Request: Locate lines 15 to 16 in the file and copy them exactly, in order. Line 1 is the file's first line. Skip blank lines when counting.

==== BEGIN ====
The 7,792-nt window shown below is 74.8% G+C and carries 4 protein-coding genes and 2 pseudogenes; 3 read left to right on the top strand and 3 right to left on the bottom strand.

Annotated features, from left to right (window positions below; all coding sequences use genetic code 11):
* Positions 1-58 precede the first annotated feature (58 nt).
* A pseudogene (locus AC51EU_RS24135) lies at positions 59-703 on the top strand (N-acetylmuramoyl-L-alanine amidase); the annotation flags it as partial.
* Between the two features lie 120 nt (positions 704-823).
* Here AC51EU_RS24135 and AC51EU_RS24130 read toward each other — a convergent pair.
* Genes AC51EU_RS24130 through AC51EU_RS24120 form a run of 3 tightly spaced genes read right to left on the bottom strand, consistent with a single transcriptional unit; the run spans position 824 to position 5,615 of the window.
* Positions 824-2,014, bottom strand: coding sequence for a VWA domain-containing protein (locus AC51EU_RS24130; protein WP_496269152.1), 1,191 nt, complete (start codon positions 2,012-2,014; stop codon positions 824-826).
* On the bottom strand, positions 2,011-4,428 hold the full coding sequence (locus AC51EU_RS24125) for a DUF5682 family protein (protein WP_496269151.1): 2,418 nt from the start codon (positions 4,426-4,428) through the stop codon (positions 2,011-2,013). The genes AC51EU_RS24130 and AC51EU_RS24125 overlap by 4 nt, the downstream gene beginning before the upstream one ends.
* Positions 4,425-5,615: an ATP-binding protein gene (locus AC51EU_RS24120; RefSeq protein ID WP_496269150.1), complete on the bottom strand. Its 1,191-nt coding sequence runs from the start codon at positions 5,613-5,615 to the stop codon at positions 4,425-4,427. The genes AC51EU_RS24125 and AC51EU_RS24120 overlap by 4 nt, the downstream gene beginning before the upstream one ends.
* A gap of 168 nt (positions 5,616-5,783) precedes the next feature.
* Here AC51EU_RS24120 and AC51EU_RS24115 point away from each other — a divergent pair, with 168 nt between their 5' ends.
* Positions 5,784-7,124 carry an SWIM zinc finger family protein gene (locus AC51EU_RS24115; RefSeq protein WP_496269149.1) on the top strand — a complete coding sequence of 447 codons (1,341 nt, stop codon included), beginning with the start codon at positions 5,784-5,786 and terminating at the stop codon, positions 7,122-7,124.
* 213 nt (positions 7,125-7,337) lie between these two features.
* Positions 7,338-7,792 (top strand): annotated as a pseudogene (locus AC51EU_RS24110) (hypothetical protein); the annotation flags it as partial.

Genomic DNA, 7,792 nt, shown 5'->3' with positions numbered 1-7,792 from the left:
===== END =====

* Positions 7,338-7,792 (top strand): annotated as a pseudogene (locus AC51EU_RS24110) (hypothetical protein); the annotation flags it as partial.

Genomic DNA, 7,792 nt, shown 5'->3' with positions numbered 1-7,792 from the left: